The Padres starting rotation is incomplete to say the least. The prospects and potential contributors are plentiful. But, the team’s long-term success depends on developing young arms into big league producers, and keeping their pitchers healthy.
Three starting pitchers on the Padres 40-man roster are currently trying to overcome significant health hurdles: Garret Richards, Dinelson Lamet and Anderson Espinoza. All three underwent Tommy John surgery within the last two years, but they are at completely different stages in their respective careers. Through production or promise, each has shown signs of being able to meaningfully contribute to a legitimate big league starting rotation.
The 26-year-old Dominican showed a lot of promise in his first major league action. His 10.94 K/9 as a rookie starter is the highest mark since Mark Prior recorded 11.34 K/9 in 2002 (min 100 IP).
Lamet worked off a hard fastball (95.2 mph in 2017) and tight slider. Heading into 2018, he looked to the Padres best young starting candidate before a torn UCL shut him down during Spring Training. By all accounts his recovery from Tommy John surgery is going well and he should return to action this season. With so many left-handed starting options—Mackezie Gore, Adrian Morejon, Logan Allen, Eric Lauer, Joey Lucchesi, Matt Strahm, etc—it’s important that Lamet, as a righty, comes back strong.
The former Angel has a longer track record than Lamet, both in terms of injury and performance. In 75 starts from 2013-2015, he amassed 8.5 WAR while recording a 3.37 FIP. Since then he’s only 138.2 IP across 28 starts. His 2.7 WAR, 9.61 K/9 and 3.59 FIP all speak to a player who produces when on the field. But, that’s the catch: Richards was limited to only 6 games in both 2016 and 2017 due to a damaged UCL—opting for rehab, not surgery—and biceps nerve irritation, respectively. After 16 starts in 2018, his season was again cut short for arm issues. This time, it was UCL damage requiring Tommy John surgery in July.
When healthy, Richards offers a heavy fastball (96.2 mph career) and excellent slider. He mixes in a solid curve (5.6% use career) and occasionally throws a decent changeup (1.6% use career). The Padres gambled that a 2-year, $15M deal will pay off with a healthy 2020 campaign where he can provide veteran leadership to what should be a young, talented staff.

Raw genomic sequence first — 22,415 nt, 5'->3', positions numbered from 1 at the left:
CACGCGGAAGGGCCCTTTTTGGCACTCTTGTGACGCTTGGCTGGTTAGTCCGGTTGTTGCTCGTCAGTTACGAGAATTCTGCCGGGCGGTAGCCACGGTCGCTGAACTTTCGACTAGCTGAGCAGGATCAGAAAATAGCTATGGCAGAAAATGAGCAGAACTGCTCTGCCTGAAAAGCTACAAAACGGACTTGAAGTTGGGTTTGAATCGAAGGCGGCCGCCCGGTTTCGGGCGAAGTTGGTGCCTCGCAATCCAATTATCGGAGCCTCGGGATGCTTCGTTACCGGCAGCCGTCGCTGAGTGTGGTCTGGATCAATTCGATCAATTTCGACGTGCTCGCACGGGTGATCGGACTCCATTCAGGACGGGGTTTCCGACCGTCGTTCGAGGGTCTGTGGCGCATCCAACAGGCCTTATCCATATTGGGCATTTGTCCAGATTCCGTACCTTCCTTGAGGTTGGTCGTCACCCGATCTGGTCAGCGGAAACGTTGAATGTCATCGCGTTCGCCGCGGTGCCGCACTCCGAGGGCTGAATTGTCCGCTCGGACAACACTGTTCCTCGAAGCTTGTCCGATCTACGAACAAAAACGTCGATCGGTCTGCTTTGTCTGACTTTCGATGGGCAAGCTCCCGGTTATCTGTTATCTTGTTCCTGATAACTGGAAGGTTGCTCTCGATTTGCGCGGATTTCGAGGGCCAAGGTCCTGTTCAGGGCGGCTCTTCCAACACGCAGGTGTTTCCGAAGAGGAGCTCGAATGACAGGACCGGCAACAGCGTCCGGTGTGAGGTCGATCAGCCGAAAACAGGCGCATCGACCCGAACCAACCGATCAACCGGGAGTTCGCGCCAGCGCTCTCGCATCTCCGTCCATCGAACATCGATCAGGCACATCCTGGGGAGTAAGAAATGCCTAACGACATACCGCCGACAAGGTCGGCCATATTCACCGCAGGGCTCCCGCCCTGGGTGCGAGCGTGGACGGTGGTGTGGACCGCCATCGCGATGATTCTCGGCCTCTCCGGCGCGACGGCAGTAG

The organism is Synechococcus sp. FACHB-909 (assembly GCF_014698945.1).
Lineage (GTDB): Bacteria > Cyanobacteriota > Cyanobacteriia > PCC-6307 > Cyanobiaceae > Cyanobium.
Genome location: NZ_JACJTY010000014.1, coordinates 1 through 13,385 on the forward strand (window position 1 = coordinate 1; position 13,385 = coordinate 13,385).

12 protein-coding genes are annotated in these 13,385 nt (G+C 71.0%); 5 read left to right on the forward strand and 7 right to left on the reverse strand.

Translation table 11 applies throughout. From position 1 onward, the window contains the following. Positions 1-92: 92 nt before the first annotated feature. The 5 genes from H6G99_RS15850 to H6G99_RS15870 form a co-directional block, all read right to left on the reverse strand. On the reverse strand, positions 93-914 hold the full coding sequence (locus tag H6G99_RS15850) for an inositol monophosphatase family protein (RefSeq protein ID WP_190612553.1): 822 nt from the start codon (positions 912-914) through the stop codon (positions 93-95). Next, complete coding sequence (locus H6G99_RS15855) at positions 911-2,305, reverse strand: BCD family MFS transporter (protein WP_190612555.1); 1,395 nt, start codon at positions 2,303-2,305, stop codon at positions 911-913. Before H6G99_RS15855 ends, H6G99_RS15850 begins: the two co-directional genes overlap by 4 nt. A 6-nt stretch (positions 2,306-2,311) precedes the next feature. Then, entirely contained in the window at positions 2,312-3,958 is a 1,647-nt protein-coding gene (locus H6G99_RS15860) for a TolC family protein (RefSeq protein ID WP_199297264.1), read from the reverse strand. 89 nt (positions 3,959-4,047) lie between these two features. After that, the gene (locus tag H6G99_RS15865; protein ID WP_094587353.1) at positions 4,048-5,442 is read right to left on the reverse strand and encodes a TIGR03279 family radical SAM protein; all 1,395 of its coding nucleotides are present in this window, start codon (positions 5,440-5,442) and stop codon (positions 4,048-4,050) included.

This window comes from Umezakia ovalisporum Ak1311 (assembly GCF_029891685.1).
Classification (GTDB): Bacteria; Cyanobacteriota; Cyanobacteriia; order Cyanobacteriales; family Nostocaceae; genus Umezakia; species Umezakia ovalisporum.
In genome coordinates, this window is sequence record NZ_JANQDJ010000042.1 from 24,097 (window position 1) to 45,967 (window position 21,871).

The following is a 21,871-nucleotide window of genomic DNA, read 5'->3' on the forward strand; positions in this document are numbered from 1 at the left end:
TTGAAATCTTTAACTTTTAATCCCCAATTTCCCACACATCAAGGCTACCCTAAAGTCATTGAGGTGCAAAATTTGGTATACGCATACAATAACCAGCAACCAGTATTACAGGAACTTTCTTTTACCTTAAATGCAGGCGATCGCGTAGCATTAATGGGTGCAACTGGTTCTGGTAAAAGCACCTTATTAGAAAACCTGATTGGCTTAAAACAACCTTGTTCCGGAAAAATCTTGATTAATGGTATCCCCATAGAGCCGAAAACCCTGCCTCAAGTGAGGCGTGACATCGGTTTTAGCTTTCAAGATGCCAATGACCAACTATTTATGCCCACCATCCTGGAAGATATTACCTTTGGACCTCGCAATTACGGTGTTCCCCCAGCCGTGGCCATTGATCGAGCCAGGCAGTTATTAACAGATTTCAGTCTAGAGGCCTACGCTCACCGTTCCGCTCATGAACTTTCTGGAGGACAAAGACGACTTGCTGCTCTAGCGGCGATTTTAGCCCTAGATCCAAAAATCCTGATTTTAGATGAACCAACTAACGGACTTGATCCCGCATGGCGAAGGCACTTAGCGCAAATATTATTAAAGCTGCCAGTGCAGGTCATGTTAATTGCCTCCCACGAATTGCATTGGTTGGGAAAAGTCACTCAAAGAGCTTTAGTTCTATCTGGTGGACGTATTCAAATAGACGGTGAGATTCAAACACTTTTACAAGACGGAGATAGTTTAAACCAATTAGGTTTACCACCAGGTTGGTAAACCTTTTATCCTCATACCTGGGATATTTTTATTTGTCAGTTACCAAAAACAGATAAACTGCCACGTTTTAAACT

Espinoza was a top-20 prospect with Mackenzie Gore-esque hype when the Padres acquired him for Drew Pomeranz in 2016. He was prized for a mid-to-upper 90s fastball with movement, and the potential for two more solid pitches in a wicked changeup and developing curveball.
After impressing as the starting pitcher in the Padres first On Deck Game against the Texas Rangers top prospects, Espinoza entered 2017 with hopes of moving rapidly through the minors. But, arm issues plagued the teenager and he never saw in-game action before undergoing Tommy John surgery in July 2017. He missed all of 2018, but has already thrown bullpens this Spring and could join Gore and Luis Patino in a filthy Lake Elsinore rotation this season.
Reasons for Optimism
Ulnar Collateral Ligament (UCL) reconstruction has come a long way in baseball since it was first performed on Dodger Tommy John in 1974. It has become routine for pitchers to make successful comebacks.
The Padres need only look at prospect Chris Paddack for evidence. In 2016, the righty had 71 strikeouts against 5 walks in 42.1 IP at Single-A before requiring mid-Summer Tommy John surgery. He missed all of 2017 but returned in 2018 with 83 strikeouts against 4 walks in 52.1 IP at Advanced-A before a promotion to Double-A. Video game numbers before, video game numbers after.
San Diego-native Stephen Strasburg is another example. He went under the knife in September of his 2010 rookie campaign. Though he has lost time to all manner of injuries (including elbow and shoulder issues), Strasburg has still managed to be an elite starting pitcher. Since he returned from Tommy John surgery in 2011, he ranks 10th among starters in WAR (28.2), 8th in K/9 (10.47) and 7th in FIP (2.96).
Reasons for Doubt
Outside of Chris Paddack, the Padres have a poor record of Tommy John surgeries. The team has lost young pitchers like Corey Luebke and missed on veteran flyers like Josh Johnson.
Luebke was excellent as a rookie in 2011 with 2.7 WAR, a 2.93 FIP and 9.92 K/9. Sadly, he underwent Tommy John surgery in 2012 and 2014. After 5 starts in 2012, he never pitched for the Padres again. The lefty 8.2 innings for the Pirates in 2016 before finally hanging it up in 2017.
The Padres signed Josh Johnson during the 2013-2014 offseason. When healthy he was one of the best pitchers in the game, posting 18 WAR in only 115 starts from 2008 to 2012. Unfortunately, the big righty suffered an arm injury in his first Spring Training as a Padre. When rehab failed, he underwent the second Tommy John surgery of his career—first was in 2007—and lost all of 2014 and 2015. After one rehab appearance in Lake Elsinore in late 2015, Johnson was back in the operating room for a third UCL reconstruction. All in all, Johnson faced one batter (at Advanced-A) in his entire Padres career.
Only Time will Tell
Is Anderson Espinoza the next Chris Paddack? Is Garrett Richards the next Josh Johnson? 2019 should offer a lot of answers.
But, Padres fans can take solace that the organization boasts a farm system that, for the first time, should be able to weather the injury bug.
What do you think? How valuable can/will Lamet, Richards and Espinoza be to the Padres?
Which pitcher are you most excited to see bounce back from Tommy John?
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